The summer sun is enticing to outdoor enthusiasts like most of us skiers, but it can be more dangerous than we realize. We all grew up with Mom chasing embarrassingly after us with a bottle of SPF 200, but it turns out Mom was right. Skin cancer is the most common cancer in the United States, and studies have shown that endurance athletes are at a greater risk due to the extended hours spent in the sun.
It’s easy to dismiss the need for sunscreen when you’re in a hurry, or to decide that the phenomenal tanlines you’ve already developed are dark enough to protect you from further burns, but no matter how dark you get that’s just not true.
Even when the burn isn’t visible, sun damage can still occur. “Tans only minimally protect your skin from further sun damage,” says Dr. Stanley J. Miller, Professor of Dermatology at Johns Hopkins University. “Tanning is a sign of sun exposure and all exposure is damaging in a cumulative fashion.”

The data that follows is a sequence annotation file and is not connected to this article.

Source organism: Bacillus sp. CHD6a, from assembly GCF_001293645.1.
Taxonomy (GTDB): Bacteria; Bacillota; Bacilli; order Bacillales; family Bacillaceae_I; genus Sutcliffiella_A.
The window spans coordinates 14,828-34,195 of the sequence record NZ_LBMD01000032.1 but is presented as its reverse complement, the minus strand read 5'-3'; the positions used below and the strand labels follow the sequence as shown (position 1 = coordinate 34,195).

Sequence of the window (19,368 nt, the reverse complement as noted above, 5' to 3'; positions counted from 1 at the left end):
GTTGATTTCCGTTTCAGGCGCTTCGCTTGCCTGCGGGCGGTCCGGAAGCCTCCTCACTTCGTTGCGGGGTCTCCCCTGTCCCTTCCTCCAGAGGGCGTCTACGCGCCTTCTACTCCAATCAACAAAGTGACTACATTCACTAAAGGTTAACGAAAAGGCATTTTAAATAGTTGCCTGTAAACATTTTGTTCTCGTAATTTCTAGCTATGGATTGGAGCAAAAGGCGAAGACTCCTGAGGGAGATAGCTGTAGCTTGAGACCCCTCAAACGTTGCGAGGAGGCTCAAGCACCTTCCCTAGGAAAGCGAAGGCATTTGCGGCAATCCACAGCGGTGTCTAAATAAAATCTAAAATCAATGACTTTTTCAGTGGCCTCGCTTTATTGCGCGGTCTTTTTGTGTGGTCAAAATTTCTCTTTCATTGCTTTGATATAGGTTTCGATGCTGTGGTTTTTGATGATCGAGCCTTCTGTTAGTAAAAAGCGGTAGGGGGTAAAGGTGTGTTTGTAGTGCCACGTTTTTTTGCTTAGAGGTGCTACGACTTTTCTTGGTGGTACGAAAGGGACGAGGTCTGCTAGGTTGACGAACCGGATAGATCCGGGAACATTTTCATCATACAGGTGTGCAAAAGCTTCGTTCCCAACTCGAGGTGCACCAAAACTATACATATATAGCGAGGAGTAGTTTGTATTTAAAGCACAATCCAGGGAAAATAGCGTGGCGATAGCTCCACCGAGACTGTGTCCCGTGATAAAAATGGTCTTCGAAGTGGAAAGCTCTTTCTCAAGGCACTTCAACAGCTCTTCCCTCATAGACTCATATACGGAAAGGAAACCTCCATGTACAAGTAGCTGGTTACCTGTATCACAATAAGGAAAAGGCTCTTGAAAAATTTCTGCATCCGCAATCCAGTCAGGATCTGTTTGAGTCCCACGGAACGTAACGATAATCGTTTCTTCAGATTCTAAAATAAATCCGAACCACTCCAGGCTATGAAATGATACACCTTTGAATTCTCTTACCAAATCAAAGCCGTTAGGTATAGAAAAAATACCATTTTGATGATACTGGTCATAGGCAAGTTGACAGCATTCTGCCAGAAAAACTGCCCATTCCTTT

“I usually recommend to my patients to use an SPF of 30 or higher,” says Miller. “It’s been shown that most people put sunscreen on much more thinly than is put on when the sunscreen is tested, so most people are only starting with a 10 instead of a 15. Then, if you sweat or swim over the next few hours, your 10 drops to a 6. At this point your protection is inadequate.”
Take it from this irresponsible rollerskier who now has some strange lines and painful burns on her back, sunscreen is a good thing. Plus, who wants a sunglasses and helmet tan? It’s just not attractive.
Maddy is on the Nordic ski team at Williams College in Williamstown, Massachusetts, where her majors are psychology, political science, skiing, and being an awesome JA.